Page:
Elect. & Elex. Engineering Department owing to manufacturers tolerances. Usually, a family of such curves is provided for different typical values of burden.

Fig. 3 Typical Ratio correction curves of CT

To use ratio-correction-factor curves, one must calculate the CT burden for each value of secondary current for which he wants to know the CT accuracy. Owing to variation in Burden with secondary current because of saturation, no single RCF curve will apply for all currents because these curves are plotted for constant burdens; instead, one must use the applicable curve, or interpolate between curves, for each different value of secondary current. In this way, one can calculate the primary currents for various assumed values of secondary current; or, for a given primary current, he can determine, by trial and error, what the secondary current will be. The difference between the actual burden power factor and the power factor for which the RCF curves are drawn may be neglected because the difference in CT error will be negligible. Ratio-correction-factor curves are drawn for burden power factors approximately like those usually encountered in relay applications, and hence there is usually not much discrepancy. Any application should be avoided where successful relay Operation depends on such small margins in CT accuracy that differences in burden power factor would be of any consequence. Extrapolations should not be made beyond the secondary current or burden values for which the RCF curves are drawn, or else unreliable results will be obtained. Ratio-correction-factor curves are considered standard application data and are furnished by the manufacturers for all types of current transformers. BURDEN: When a CT is used in a metering circuit it will have a secondary current loop connecting its output through a test block to a meter. This current loop will consist of a secondary wire from its X1 terminal to a test block and go through a shorting switch. From the shorting switch the current loop will have a wire connection over to the meter, go through the meter, and have a wire connection back to the test block. From there the current loop will go through the secondary current test switch and have a wire connection return to the X2 terminal of the CT with a connection to neutral either at the output of the current test switch or at the X2 terminal of the CT. This secondary current loop has electrical impedance called its burden. This burden will have a resistance component and may have an inductance component. Usually the inductance component is small and is treated as negligible. The burden of the secondary circuit, as installed, is designated the natural burden of the circuit. If installed properly the natural burden should be less than a few milliohms. The CT is designed to operate accurately under certain burden conditions as specified. The accuracy class certification of a CT is presented for a stated upper value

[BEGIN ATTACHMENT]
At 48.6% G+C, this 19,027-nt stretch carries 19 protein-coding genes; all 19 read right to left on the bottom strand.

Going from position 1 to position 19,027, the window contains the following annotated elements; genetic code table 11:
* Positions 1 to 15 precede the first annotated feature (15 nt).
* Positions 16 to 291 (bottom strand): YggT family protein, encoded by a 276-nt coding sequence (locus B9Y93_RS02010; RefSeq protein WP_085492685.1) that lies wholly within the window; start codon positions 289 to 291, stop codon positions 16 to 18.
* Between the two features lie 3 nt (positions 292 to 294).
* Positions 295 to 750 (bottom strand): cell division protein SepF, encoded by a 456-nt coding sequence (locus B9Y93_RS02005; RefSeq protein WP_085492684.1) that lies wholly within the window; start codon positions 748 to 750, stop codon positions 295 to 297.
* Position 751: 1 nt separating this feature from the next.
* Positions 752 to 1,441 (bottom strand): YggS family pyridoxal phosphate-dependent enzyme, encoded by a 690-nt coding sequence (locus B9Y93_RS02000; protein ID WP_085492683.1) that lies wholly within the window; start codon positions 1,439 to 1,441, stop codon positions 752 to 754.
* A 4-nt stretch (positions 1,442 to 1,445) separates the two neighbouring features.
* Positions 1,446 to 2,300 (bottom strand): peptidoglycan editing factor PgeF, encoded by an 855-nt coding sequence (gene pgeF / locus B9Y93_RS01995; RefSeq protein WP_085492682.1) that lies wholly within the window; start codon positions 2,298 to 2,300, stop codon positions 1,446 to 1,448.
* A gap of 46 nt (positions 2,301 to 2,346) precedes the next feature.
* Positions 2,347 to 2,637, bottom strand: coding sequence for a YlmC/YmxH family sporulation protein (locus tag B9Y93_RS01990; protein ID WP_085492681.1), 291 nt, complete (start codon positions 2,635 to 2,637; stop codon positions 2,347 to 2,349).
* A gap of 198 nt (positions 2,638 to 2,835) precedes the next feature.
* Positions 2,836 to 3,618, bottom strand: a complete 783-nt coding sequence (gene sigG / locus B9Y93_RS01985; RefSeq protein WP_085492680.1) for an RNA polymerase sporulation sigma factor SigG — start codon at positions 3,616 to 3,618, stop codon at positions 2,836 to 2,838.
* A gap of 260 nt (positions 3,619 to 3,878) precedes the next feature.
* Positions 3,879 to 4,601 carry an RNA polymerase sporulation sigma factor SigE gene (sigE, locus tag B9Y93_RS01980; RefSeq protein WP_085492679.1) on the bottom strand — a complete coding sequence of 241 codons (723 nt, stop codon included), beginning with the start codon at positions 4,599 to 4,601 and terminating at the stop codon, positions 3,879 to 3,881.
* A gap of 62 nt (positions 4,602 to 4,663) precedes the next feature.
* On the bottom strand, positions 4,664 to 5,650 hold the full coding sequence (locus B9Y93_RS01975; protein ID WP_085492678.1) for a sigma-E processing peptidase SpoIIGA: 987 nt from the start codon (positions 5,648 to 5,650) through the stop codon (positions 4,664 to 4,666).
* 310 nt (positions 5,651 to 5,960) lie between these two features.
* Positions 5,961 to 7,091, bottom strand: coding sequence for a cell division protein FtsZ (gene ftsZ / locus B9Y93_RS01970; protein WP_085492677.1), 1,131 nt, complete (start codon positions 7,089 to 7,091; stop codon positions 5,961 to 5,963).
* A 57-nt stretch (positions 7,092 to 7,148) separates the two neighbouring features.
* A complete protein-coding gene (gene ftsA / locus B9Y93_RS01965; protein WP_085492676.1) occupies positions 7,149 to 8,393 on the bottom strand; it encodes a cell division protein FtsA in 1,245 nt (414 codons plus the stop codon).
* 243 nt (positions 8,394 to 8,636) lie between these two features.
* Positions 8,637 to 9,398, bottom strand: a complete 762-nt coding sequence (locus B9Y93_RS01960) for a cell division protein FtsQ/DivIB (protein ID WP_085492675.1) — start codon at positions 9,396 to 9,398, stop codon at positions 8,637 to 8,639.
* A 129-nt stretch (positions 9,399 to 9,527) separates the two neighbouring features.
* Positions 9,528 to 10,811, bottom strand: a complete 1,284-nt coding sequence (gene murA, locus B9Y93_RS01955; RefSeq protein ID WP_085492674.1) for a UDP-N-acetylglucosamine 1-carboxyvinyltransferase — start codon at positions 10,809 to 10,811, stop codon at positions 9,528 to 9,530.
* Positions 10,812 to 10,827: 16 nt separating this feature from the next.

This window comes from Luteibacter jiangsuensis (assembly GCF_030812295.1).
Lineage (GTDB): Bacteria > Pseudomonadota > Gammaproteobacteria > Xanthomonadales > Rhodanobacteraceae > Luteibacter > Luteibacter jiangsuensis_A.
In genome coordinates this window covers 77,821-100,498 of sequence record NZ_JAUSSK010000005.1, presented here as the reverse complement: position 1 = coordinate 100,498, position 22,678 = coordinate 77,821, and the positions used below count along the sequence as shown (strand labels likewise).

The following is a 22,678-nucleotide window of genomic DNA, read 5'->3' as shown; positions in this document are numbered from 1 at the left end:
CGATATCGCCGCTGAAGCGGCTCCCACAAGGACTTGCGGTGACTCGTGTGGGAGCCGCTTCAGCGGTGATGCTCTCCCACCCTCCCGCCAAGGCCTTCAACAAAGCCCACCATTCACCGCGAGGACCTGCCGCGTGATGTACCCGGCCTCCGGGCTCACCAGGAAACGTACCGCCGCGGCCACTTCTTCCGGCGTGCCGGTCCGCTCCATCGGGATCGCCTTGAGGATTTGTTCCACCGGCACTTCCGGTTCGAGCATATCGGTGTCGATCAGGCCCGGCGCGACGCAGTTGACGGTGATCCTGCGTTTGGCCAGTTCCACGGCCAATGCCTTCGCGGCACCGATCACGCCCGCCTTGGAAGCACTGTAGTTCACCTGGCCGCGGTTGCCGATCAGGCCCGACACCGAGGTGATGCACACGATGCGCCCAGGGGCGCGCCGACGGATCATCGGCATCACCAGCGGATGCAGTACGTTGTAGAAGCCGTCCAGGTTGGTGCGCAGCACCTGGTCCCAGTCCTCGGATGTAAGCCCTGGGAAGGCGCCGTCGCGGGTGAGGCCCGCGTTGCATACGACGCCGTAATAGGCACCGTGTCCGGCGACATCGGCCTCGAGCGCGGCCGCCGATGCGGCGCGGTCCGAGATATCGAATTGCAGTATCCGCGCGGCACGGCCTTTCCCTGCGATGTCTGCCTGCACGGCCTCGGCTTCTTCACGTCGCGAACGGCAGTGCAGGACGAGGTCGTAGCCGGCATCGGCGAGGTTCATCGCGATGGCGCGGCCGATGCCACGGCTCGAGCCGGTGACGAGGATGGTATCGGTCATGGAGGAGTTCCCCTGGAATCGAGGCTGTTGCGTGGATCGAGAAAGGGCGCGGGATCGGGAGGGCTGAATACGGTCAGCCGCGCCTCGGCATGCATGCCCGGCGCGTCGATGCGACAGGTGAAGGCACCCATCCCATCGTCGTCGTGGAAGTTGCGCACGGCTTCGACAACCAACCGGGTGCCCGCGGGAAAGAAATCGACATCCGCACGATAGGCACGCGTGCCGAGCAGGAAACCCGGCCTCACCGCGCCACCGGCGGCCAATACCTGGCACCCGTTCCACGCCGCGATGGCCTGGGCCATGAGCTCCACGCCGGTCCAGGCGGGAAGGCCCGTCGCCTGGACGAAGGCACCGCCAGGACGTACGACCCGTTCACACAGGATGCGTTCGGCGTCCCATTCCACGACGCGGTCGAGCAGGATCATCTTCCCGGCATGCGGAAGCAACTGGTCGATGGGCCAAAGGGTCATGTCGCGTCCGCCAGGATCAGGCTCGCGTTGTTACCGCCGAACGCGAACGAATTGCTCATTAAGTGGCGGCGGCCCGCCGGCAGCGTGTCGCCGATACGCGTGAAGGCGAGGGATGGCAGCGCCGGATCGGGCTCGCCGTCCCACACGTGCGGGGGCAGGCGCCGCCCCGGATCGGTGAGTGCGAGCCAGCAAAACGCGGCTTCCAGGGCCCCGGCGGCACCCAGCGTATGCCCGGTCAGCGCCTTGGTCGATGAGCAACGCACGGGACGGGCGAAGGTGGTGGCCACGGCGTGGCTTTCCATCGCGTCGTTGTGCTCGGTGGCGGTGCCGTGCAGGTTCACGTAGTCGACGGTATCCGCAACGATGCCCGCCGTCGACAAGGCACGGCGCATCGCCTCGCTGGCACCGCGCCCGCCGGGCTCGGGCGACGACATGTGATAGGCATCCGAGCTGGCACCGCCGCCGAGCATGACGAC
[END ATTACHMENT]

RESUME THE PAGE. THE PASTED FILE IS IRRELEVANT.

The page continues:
Elect. & Elex. Engineering Department of burden, called the CTs rated burden. For example it may have an accuracy class of 0.3 for burden of 1, meaning that the CTs rated burden is 1 ohm and the CT will maintain accurate rated ratio performance within 0.3 percent for secondary circuit burdens up to 1 ohm. This rated burden classification is also stamped on the CT nameplate. If the natural burden of the secondary circuit is larger than the rated burden, then the CT is not certified to have accurate performance. For this condition, called over-burdened, the secondary current will not be accurate tending to be somewhat less to significantly less than the accurate value causing the metering to be in error in favor of the customer. Furthermore, secondary circuits may have burden build up as they age due to loose connections, corrosion, broken stranded wires, etc. CTs, as installed, need to have enough excess burden capacity over the natural burden to allow accurate performance over time even if there is additional burden build up in the secondary circuit. CONCLUSION: The characteristic of Current Transformer is completely studied and understood. The sheet showing various characteristic is attached with the manual.

Elect. & Elex. Engineering Department